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Sculptures by Phyllis Bone


The platypus

Platypus skeleton

The platypus (Ornithorhynchus anatinus) lives in the lakes, rivers and streams of Eastern Australia. It is specialized for an aquatic life by having webbed fore and hind feet, along with a horizontally flattened tail which can act as a rudder. The body is exceptionally well stream-lined to reduce resistance when in the water.

The platypus' fur is exceptionally waterproof. An outer layer of long flat-bladed guard hairs and an inner layer of fine hairs, which trap air, help to keep the body at a suitable temperature. The platypus can stay submerged for up to 12 hours at a temperature of zero degrees celsius. The platypus has very sensitive sight and hearing when above water but its eyes and ears are closed when under water.

The male platypus is about 50 cm long and weighs about 1.7 kg; the female is slightly smaller weighing less than a kg. Platypuses can live for 10 years or more. When the offspring are born, they have a spur on each hind-leg; the males retain theirs for life, but the females lose theirs within a year. The spur, which is connected to a venom gland, is about 1.5 cm long and can inflict a very serious wound. The spur is used to defend the animal against predators and to attack other males during the breeding season. The venom is strong enough to kill a large dog. The spur on a male's hind leg.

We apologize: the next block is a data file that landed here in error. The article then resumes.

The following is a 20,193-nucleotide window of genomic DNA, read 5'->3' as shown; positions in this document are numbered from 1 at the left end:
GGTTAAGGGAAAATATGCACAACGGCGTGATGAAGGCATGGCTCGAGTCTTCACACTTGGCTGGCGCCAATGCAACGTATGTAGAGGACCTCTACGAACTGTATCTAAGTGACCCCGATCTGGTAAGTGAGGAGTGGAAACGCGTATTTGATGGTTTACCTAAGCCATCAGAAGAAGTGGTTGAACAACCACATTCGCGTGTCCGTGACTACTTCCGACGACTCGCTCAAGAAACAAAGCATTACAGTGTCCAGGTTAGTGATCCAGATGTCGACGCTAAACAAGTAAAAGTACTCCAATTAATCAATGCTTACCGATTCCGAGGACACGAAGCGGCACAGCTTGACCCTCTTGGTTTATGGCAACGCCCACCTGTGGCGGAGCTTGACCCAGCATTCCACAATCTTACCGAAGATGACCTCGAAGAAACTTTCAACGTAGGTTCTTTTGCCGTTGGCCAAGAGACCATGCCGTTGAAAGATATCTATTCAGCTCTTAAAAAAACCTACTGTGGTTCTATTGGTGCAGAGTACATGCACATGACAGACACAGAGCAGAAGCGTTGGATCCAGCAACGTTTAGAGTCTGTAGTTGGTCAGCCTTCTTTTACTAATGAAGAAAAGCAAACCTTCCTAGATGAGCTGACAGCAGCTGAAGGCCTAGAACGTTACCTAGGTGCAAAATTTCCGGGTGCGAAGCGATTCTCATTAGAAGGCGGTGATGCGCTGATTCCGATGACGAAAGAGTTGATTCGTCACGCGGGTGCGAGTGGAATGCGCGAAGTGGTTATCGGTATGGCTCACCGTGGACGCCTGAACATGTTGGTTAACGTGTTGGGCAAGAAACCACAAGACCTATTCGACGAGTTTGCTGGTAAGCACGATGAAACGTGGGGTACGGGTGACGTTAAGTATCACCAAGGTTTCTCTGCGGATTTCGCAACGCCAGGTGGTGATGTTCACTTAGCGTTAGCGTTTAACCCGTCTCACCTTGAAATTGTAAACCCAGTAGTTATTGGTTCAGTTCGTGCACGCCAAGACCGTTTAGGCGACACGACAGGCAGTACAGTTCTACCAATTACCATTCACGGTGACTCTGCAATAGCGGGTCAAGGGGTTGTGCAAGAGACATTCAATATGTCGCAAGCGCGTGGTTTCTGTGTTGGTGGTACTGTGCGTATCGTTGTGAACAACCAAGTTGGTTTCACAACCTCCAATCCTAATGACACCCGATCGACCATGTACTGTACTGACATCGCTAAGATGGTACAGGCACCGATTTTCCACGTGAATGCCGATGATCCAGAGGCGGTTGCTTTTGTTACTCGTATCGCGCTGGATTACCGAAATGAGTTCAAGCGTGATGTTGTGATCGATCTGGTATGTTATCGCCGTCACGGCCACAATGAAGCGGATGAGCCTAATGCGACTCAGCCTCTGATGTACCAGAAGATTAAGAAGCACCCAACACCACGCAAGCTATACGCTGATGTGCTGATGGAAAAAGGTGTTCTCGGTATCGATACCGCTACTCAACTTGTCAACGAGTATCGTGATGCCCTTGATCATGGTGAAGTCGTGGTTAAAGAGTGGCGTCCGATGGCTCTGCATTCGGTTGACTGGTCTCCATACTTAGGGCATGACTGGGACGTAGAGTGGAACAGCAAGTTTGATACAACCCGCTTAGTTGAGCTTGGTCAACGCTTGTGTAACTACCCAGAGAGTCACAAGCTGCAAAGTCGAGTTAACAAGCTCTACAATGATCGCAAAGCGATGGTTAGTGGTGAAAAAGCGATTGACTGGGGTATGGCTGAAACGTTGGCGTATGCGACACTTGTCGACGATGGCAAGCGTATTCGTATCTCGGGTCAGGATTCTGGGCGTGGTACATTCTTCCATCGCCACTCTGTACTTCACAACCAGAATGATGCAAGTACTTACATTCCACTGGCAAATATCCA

Platypuses feed on insect larvae, fresh water shrimps, bivalve molluscs, frogs and fish eggs. They have an exceptionally sensitive bill, covered by thousands of electro-sensitive pores to detect electric signals generated by the muscle activity of small prey. When foraging they dive repeatedly, storing food in specialized cheek pouches. The young possess teeth that are lost as the animals mature. Adults have horny buccal pads for grinding their food.

Top of platypus skull

Platypuses live in long pools with consolidated angled banks where they find the firm earth they need to dig their burrows and build their nests. The young live in special breeding burrows. They feed on milk, which they suck from the hair around the openings of the mother's mammary glands The pools, where platypuses ae found, must be slow moving, about 1-2 metres deep, abundant in aquatic vegetation and benthic vertebrates. At present, the platypus is not considered an endangered species, however the most suitable habitats for this animal occur in the most densely populated areas of Australia and their numbers have been locally reduced due to habitat destruction and degradation.